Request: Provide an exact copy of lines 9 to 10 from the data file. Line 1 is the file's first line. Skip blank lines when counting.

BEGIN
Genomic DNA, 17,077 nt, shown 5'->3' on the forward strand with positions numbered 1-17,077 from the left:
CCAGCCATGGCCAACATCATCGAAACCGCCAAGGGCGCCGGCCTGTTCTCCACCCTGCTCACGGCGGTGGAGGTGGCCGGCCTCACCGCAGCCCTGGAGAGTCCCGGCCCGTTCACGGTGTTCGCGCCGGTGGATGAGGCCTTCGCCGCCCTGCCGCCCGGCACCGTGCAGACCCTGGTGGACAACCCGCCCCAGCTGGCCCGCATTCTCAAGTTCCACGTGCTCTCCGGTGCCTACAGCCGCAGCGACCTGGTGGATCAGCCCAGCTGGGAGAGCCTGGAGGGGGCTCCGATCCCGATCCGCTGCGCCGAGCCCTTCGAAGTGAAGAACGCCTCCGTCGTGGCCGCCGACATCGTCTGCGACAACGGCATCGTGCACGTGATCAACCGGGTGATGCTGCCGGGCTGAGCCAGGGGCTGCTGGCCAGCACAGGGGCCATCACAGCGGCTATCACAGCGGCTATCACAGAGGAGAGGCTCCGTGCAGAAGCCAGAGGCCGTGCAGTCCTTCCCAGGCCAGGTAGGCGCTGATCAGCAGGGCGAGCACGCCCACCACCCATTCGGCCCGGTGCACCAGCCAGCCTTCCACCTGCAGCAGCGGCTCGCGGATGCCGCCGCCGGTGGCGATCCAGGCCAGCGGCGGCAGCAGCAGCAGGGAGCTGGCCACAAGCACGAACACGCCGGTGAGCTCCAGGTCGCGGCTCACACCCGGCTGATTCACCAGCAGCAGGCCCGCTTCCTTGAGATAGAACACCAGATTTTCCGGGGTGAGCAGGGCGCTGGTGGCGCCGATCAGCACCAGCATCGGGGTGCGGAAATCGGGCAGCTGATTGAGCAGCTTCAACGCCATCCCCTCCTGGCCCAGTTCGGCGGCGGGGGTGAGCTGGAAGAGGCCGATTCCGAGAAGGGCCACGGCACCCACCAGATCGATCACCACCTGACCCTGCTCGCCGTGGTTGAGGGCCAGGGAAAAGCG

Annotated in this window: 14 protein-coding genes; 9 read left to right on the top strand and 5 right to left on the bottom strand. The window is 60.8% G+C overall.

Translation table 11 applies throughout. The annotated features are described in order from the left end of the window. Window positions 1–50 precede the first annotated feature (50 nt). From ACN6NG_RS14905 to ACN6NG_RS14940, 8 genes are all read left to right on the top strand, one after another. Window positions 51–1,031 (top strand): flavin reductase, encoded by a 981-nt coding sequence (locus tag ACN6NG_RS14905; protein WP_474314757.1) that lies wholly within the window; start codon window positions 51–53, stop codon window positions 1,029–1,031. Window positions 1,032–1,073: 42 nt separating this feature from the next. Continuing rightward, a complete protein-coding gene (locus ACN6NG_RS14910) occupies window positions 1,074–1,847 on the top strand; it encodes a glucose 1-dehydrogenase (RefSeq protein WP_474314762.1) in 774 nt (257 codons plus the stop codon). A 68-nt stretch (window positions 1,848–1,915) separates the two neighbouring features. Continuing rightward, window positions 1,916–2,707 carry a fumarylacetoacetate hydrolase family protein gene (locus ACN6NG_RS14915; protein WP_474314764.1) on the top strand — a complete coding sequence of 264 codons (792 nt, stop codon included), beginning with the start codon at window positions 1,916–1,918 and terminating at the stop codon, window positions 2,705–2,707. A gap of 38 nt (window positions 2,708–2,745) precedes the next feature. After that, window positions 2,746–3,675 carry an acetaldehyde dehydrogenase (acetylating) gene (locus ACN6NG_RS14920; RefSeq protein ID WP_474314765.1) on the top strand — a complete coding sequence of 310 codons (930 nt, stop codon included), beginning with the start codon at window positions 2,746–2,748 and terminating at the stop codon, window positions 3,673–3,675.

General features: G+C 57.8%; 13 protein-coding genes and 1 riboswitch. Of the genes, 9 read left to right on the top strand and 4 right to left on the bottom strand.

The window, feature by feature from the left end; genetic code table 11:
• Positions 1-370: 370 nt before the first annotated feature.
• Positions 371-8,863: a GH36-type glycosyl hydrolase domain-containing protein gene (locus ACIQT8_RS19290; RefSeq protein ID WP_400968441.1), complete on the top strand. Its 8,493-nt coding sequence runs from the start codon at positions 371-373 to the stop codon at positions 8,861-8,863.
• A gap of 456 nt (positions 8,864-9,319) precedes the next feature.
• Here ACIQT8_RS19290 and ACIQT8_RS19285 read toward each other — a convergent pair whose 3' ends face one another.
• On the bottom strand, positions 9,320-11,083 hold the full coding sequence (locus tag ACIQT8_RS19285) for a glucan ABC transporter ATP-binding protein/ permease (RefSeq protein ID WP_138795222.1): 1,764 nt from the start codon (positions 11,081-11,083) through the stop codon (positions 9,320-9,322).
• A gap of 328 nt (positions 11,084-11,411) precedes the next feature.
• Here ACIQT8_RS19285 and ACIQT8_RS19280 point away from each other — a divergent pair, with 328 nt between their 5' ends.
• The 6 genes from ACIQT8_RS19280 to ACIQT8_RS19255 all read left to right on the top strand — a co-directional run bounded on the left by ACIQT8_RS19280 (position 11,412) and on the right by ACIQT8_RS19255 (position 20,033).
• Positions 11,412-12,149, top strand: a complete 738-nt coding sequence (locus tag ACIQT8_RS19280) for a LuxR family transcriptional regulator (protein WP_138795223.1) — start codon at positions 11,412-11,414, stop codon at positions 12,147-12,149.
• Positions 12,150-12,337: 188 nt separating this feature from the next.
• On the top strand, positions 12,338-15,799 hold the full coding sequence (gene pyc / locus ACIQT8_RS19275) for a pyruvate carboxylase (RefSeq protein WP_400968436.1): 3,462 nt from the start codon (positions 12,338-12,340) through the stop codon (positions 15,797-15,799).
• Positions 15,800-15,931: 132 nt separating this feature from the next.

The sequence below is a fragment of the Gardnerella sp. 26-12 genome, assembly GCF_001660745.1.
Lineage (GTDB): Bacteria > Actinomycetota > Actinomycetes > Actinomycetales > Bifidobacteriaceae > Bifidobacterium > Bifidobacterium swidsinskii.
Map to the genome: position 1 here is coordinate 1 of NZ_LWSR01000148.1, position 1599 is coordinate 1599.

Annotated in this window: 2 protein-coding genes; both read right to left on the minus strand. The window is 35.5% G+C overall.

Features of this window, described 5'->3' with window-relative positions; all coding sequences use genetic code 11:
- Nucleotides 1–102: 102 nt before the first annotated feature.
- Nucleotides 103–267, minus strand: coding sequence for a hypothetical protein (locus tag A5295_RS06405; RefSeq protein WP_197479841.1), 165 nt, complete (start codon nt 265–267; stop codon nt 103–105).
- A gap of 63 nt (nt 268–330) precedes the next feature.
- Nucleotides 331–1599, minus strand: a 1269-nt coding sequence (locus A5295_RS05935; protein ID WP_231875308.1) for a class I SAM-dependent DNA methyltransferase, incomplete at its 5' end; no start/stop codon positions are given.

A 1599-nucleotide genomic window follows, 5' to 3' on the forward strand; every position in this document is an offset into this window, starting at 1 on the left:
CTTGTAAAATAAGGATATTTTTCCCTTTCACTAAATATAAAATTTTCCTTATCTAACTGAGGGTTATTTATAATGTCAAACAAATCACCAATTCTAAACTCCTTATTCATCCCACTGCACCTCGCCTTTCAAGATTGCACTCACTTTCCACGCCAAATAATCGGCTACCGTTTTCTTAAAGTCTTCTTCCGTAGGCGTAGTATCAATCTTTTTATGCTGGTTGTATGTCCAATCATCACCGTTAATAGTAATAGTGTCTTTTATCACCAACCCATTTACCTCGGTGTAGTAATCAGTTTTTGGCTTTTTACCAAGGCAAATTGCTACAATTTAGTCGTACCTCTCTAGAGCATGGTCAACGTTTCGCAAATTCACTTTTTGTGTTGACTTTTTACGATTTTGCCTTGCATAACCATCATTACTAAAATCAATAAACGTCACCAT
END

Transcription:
• A gap of 456 nt (positions 8,864-9,319) precedes the next feature.
• Here ACIQT8_RS19290 and ACIQT8_RS19285 read toward each other — a convergent pair whose 3' ends face one another.